Volunteer Reflections on Building Women’s Economic Empowerment in Jordan
Émilie MacIsaac, Volunteer with the Women’s Economic Linkages in Employment and Development (WE LEAD) program
Jordanian women hold one of the highest literacy rates in the Middle East at 85.9%. Yet women face many barriers to accessing quality training and jobs in Jordan. As a result, the country has the lowest female economic participation rate in the region, with only 14% of women currently working or looking for work.
This reality is what attracted me to my current volunteer position in Jordan as a Gender Equality and Empowerment Advisor with WUSC. I wanted to be a part of the efforts to create opportunities for women to put their skills to use in the workplace.
One of the first things I learned in my mandate was that there are already many initiatives in Jordan that work toward women’s economic empowerment through the development of new training programs across many sectors. WUSC and their partner CLIC, take it further by linking trainees to the market through internships and improving working conditions so that they may find an environment that is more conducive to their success.
With the team in Jordan, I regularly engage with representatives from communities, vocational training centres (VTCs), and the private sector. We work together toward reshaping VTCs’ curricula so that they better reflect current labour market needs. We also develop solutions to the barriers that prevent women from accessing training and employment opportunities, such as safe transportation, affordable childcare, and appropriate and stimulating work environments. The ultimate goal of this effort is to create an environment where women are empowered to build their skills, enter the workforce, and contribute to sustainable economic growth.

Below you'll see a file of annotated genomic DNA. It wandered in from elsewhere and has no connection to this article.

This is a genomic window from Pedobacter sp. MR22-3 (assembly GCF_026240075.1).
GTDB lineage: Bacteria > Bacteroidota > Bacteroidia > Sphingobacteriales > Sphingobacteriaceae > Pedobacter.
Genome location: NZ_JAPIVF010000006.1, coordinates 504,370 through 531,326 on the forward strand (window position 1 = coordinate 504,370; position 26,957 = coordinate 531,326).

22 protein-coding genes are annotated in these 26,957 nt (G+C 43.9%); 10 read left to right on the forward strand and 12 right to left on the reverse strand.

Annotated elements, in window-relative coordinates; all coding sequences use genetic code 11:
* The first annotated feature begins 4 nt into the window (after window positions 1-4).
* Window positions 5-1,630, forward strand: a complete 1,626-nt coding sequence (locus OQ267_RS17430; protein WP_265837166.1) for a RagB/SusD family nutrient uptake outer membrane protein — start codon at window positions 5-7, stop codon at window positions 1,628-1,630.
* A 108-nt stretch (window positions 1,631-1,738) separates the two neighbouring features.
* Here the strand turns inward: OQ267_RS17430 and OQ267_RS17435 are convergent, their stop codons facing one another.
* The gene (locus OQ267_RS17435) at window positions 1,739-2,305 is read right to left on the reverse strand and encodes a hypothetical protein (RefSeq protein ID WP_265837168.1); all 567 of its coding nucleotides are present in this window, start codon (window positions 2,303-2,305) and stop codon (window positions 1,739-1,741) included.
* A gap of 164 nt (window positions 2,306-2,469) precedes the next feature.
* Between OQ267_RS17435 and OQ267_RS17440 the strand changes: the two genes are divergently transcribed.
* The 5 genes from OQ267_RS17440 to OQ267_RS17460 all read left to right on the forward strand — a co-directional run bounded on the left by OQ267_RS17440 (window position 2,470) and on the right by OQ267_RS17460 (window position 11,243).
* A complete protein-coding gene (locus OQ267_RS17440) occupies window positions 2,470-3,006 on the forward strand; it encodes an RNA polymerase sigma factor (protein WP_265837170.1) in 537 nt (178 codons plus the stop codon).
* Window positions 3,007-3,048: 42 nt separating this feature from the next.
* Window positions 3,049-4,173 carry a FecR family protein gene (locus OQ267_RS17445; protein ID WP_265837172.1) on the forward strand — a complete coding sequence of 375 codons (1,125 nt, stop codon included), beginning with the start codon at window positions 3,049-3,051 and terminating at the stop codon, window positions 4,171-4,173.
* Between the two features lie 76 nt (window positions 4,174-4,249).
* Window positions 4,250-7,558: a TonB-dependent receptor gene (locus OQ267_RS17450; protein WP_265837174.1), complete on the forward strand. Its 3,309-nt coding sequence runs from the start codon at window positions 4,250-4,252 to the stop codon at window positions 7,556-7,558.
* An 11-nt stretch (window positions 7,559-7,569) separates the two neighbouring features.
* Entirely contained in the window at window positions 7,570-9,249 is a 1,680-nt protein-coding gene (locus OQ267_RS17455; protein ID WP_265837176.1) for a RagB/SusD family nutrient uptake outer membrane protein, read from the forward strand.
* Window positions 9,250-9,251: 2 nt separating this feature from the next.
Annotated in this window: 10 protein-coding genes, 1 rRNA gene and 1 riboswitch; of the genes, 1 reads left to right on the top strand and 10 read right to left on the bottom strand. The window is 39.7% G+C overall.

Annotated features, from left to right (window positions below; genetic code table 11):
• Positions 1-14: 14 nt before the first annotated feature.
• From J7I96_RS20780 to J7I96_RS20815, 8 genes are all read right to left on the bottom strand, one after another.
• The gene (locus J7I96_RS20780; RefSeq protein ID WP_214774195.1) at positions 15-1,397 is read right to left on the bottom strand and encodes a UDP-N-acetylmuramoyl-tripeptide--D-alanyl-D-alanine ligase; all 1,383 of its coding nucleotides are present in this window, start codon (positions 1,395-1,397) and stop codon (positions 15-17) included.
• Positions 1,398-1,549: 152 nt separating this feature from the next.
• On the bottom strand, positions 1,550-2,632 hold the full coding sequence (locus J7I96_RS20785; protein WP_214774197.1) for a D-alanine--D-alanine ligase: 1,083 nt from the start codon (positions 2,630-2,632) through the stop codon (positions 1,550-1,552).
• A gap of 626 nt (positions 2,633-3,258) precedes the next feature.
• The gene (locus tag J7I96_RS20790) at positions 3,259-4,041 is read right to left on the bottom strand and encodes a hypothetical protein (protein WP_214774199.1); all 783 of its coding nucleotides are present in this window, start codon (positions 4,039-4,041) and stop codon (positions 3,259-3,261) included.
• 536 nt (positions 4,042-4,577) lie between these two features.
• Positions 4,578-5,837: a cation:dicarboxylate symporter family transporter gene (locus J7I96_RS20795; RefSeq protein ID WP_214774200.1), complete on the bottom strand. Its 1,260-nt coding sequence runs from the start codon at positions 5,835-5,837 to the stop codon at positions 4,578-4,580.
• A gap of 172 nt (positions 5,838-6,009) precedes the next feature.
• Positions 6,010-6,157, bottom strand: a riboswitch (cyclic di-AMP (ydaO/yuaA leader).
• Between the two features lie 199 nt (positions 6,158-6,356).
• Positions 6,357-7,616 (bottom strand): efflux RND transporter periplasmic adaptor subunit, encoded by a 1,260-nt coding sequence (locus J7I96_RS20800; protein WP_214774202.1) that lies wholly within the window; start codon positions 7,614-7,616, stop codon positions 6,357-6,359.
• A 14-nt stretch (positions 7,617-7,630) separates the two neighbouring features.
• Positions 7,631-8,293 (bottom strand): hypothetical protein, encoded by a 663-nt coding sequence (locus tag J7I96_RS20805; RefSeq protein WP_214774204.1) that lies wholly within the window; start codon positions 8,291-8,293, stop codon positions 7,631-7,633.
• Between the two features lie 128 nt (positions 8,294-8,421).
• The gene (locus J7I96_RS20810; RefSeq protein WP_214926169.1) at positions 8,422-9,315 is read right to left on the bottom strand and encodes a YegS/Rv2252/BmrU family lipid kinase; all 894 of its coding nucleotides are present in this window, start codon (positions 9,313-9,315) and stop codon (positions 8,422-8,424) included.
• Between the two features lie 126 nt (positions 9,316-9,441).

I have learned a lot from my colleagues during this experience. When I landed in Amman, I was the first Canadian to arrive. The Jordanian team was small back then, but in the eight months that have since passed, our team has grown in size and in dedication to WUSC and CLIC’s mission. Working with such positive, collaborative, and friendly team members has been one of the highlights of my time in Jordan.
I see my role within this team as one of support. The language barriers often serve as a reminder that I am here to boost the country team as much as I can. I can transfer my technical knowledge and experience in other contexts to the country team, but that doesn’t mean anything if that knowledge cannot persist through the team after I have left. It reminds me that, as an outsider, I am not here to change things but to create platforms that will facilitate that change. After all, isn’t that the very idea of empowerment?
By pushing through language and cultural barriers, I have been given the valuable gift of being able to attribute real faces to the people trying to make a positive difference in the Middle East. My friends and colleagues, may they be Jordanian, Palestinian, Yemeni, Iraqi, Turkish or Syrian, have helped me demystify a region that can often incite a sense of insecurity in ajanib, such as myself. Thanks to them, Jordan has truly felt like home.